colon cancer, cancer of any part of the colon (often called the large intestine). Colon cancer is the second most common cancer diagnosed in the United States. Epidemiological evidence has shown that a diet high in fat and low in fruits, vegetables, and fiber contributes to the development of the disease. Smoking is also a factor in some types of colon cancer. Statistically, a family history of colon cancer or cancer of the female reproductive organs, a history of colon polyps, or a history of ulcerative colitis puts one at a greater risk of developing colon cancer. Colon cancer is most common in people over age 50.
Several genes that signal a hereditary predisposition to colon cancer have been identified. For example, mutations in either of two genes, MSH2 and MLH1, can predispose a person to hereditary nonpolyposis colorectal cancer (HNPCC). People in HNPCC families can undergo blood tests that can tell them whether they have an affected gene. With the information obtained from such screening, an appropriate course of preventive measures and follow-up tests can be initiated (see genetic testing).
A sudden change in bowel habits or blood in the feces (often detectable only in a laboratory) may be the first symptoms of colon cancer. In the early stages of the disease there may be no obvious symptoms. Diagnosis is made by physical examination of the rectum and a laboratory examination of blood for carcinoembryonic antigen (CEA), a tumor marker produced by colon cancers. These may be followed by an endoscopic examination of the colon with a sigmoidoscope (to examine the rectum and the adjoining sigmoid colon) or colonoscope (to examine the entire colon). A biopsy of any suspicious tissue, such as a polyp or a flat or depressed lesion, is then examined in a laboratory to determine if cancerous changes are present. If cancer is found, the patient is evaluated to determine the extent of the primary tumor and whether the disease has spread throughout the body.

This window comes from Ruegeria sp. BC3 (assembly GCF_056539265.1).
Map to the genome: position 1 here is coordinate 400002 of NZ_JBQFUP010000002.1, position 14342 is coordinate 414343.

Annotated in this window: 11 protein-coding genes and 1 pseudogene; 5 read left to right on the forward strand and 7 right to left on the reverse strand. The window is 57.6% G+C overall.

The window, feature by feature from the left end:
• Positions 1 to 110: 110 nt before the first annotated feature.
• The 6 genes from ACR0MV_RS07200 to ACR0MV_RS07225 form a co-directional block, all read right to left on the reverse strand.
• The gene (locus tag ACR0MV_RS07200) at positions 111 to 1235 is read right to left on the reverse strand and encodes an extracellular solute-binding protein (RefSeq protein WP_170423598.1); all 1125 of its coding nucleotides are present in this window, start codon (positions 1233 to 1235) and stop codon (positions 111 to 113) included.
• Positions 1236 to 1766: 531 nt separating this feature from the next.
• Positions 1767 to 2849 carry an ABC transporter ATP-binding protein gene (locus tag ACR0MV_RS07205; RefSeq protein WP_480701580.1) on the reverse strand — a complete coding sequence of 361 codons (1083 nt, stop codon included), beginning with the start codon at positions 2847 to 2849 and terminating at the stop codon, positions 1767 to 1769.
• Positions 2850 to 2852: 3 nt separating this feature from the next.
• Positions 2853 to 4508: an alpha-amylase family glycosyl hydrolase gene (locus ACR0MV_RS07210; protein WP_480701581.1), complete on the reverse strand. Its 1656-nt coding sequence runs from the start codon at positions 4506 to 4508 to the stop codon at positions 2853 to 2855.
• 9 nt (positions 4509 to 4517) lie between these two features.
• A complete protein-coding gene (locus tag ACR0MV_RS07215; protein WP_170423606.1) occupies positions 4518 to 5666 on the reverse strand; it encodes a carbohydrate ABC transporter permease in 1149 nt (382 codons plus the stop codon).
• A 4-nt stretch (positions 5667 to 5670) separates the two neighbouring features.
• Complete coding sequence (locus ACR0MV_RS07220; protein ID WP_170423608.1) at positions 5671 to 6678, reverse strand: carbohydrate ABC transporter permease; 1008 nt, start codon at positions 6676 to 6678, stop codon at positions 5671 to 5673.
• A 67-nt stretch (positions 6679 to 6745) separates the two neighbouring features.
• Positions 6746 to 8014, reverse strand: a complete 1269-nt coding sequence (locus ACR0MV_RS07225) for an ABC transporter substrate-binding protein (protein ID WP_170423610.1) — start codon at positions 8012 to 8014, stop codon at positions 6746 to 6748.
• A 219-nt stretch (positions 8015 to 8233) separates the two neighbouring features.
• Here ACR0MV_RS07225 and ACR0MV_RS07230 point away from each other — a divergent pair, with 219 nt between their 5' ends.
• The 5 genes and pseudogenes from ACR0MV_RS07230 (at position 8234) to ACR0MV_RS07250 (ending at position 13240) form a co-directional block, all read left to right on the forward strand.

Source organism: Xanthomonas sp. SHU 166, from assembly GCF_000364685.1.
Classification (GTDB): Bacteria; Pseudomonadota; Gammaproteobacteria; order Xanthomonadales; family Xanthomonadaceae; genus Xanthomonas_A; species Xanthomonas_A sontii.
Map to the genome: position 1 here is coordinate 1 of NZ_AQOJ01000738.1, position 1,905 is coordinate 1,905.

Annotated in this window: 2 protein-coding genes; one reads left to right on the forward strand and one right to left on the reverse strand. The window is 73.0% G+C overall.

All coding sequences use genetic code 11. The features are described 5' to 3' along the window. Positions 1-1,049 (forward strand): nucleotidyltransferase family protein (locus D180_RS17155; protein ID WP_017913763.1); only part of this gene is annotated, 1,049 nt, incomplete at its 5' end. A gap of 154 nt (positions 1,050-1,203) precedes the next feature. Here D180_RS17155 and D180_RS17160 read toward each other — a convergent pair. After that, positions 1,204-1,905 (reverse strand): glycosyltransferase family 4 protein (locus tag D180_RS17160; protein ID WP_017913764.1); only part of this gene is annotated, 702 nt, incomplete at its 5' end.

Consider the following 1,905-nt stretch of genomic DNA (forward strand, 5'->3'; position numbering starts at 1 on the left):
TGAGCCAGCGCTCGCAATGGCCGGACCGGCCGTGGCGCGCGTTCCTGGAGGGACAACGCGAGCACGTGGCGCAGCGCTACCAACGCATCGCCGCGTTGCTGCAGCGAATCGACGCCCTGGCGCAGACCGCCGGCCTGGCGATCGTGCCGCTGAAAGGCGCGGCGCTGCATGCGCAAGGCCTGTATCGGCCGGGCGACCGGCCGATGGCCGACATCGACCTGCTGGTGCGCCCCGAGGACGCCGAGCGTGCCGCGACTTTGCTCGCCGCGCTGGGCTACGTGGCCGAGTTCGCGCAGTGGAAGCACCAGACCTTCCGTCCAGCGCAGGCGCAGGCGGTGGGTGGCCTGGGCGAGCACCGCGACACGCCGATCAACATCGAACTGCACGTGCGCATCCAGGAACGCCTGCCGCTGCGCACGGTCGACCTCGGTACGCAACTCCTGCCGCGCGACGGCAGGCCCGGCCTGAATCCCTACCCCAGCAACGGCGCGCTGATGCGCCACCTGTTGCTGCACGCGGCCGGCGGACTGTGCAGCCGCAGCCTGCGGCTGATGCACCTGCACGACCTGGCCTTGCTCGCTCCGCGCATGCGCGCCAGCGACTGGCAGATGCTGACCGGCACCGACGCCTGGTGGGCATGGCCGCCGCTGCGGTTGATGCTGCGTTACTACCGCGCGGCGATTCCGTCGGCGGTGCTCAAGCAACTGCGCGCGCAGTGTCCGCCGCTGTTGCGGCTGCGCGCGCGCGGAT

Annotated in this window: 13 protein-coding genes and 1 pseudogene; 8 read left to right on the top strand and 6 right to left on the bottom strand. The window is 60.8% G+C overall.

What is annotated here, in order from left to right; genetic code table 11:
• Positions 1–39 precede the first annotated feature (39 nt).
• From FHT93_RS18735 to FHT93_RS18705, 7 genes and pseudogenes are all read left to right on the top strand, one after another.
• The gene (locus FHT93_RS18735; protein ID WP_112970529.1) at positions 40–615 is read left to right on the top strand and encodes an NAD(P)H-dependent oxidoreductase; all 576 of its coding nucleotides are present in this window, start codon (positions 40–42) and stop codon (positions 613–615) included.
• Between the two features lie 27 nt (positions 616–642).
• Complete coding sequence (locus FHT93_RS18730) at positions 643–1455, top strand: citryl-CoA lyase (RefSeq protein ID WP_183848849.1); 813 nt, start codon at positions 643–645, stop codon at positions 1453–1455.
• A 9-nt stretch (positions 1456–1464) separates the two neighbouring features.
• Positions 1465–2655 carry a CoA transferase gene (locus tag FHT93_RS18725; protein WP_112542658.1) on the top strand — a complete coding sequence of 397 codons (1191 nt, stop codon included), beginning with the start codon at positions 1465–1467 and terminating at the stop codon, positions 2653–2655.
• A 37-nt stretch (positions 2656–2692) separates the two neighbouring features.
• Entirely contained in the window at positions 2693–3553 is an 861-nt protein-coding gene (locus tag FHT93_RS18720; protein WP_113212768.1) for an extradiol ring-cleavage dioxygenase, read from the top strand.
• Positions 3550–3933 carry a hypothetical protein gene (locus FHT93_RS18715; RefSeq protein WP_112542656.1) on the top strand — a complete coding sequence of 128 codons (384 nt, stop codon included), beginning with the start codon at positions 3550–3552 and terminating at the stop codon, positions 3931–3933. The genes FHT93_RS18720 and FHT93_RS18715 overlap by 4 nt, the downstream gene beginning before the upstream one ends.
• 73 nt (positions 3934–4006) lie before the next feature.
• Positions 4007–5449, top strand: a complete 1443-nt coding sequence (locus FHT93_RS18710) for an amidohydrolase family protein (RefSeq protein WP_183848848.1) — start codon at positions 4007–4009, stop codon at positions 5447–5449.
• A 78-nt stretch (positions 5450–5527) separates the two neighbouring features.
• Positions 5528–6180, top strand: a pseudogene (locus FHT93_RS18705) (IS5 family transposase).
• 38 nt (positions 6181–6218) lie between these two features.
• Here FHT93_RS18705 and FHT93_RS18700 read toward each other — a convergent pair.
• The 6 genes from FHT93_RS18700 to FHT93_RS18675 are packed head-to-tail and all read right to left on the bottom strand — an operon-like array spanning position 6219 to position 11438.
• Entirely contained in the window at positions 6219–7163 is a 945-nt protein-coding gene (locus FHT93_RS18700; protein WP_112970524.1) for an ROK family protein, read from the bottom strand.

Treatment depends upon the stage of the cancer. The initial treatment is usually local excision of the tumor or excision of a larger part of the colon followed by the joining of the two adjacent ends, a procedure referred to as end-to-end anastomosis. In some cases a colostomy (an opening that allows waste to be expelled through an opening in the abdomen rather than through the anus) is created either temporarily, to allow healing, or permanently, if significant portions of the colon have had to be removed. If the disease is advanced, radiation therapy, chemotherapy, or biological therapies (therapies that stimulate the body's own immune defenses against the disease) may be used in addition to surgery.
See publications of the National Cancer Institute, the American Cancer Society, and the United Ostomy Association.